First of all, it seems that acting wasn’t a very fashionable career at that time. Poetry and writing were far superior, as they should be. But consider that this was a society that hadn’t yet submitted to universal superficiality and corruption. Of course, that was heavily the doing of the likes of Byron, the Shelleys, and Keats. It was Percy Shelley’s and Byron’s lifelong demand for “free love” that ultimately resulted in reportedly half of all kids in North America and Northwestern Europe today being born out of wedlock. Now don’t get me wrong, there are lots of awesome things about America. But without a doubt, Byron and the Shelleys influenced the worst of it.

Next, and this one is going to be a cliche response, maybe acting isn’t the only glory occupation out there. In a way, Byron and Shelley can be thought of as the pre-contemporary rock stars. Oh, the hilarity! It matches up so well. But it goes to show that maybe society didn’t ultimately decay so much after all, in spite of Byron’s and Shelley’s influence. John Lennon did pose nude with his wife for a magazine. But Shelley was inviting random females to his house even when Mary was giving birth to his offspring. Towards the end of his life in his late twenties, he was sneaking away from their house to visit a slightly older neighbor female, for whom he wrote love poetry. How romantic!

But alas, they chose poetry. And we are going to have to live with it. Let us look at one of Shelley’s poems, Ozymandias. It is a very short and simple poem, and the highlight of it lies in the last three lines.

Nothing beside remains. Round the decay

Of that colossal wreck, boundless and bare

The lone and level sands stretch far away.

Hear that, Shelley? Nothing of you remains. Except for your putrid, pig-like heart.

And your legacy of free sex and carefully veiled violence. And your poems, repetitive and describing your own fate.

Readers might be mad that I am interpreting this poem biographically and not taking into account that he might be writing from a universal perspective. People have really got to stop putting somebody like Shelley on a darn pedestal. Art emerges from one’s own reality and life. The artist, or the so-called, is not an omniscient being who knows all, sees all, and feels all. Any further and more profound interpretation, beyond the scope of the author’s life and personality, is the art of the reader.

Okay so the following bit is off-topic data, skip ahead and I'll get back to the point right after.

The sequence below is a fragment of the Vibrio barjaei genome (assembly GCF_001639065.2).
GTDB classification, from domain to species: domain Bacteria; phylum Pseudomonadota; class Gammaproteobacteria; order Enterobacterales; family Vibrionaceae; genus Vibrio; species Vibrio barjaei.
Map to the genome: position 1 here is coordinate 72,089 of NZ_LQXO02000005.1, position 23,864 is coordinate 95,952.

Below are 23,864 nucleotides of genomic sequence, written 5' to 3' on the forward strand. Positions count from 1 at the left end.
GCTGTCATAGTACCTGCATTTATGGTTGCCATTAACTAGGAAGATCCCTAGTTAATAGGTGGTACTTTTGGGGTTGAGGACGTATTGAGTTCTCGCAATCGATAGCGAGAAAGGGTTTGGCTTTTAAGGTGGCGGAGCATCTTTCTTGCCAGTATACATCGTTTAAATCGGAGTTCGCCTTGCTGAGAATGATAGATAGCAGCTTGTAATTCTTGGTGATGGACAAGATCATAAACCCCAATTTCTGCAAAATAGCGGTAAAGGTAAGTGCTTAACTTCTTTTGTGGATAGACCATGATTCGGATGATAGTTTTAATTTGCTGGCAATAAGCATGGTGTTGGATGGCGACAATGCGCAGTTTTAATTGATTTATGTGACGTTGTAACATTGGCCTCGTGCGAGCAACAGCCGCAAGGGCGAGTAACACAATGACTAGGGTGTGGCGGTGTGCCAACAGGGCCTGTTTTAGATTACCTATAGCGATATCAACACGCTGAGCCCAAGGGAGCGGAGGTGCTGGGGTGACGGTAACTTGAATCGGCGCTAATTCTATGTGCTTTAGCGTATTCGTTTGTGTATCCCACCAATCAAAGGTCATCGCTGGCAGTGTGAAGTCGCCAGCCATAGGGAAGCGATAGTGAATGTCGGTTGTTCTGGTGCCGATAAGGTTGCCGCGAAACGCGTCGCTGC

And beyond Shelley, let’s look at our interpretation of the poem. The sands of the desert, the sands of time, exemplify the beginning and end of our human history. It is where our civilization began. It is where our Judaic-Christian-Islamic ancestors have revealed the truth of God. The lands of sand are where so many civilizations, from Mesopotamian to Egyptian to Roman to the Caliphates, have thrived. And it is probably the land of the sands where our focus will end. Time will tell everything. And it is based on the individual’s deeds, in spite of their circumstances, that time will level the worth of all people. But until then, the desert will lie bare, and the rest of the world will lie bare, with only minimal traces of the past left out in the open.

There are so many things that can philosophically remind us of the passage of time and of existentialism in general. Be it an ancient sculpture of a dead Egyptian king of kings or standing out in the middle of an abandoned clearing. There are lots of things that can remind us. But it is crucial to see the artist within the art. Because that is where the art came from. Looking at somebody who created something seemingly profound, something that you could easily get elsewhere or even from within yourself, with uncompromising respect is both dangerous and pathetic.

What is the point of this all? I’ll be blunt as possible. Shelley and his contemporaries suck.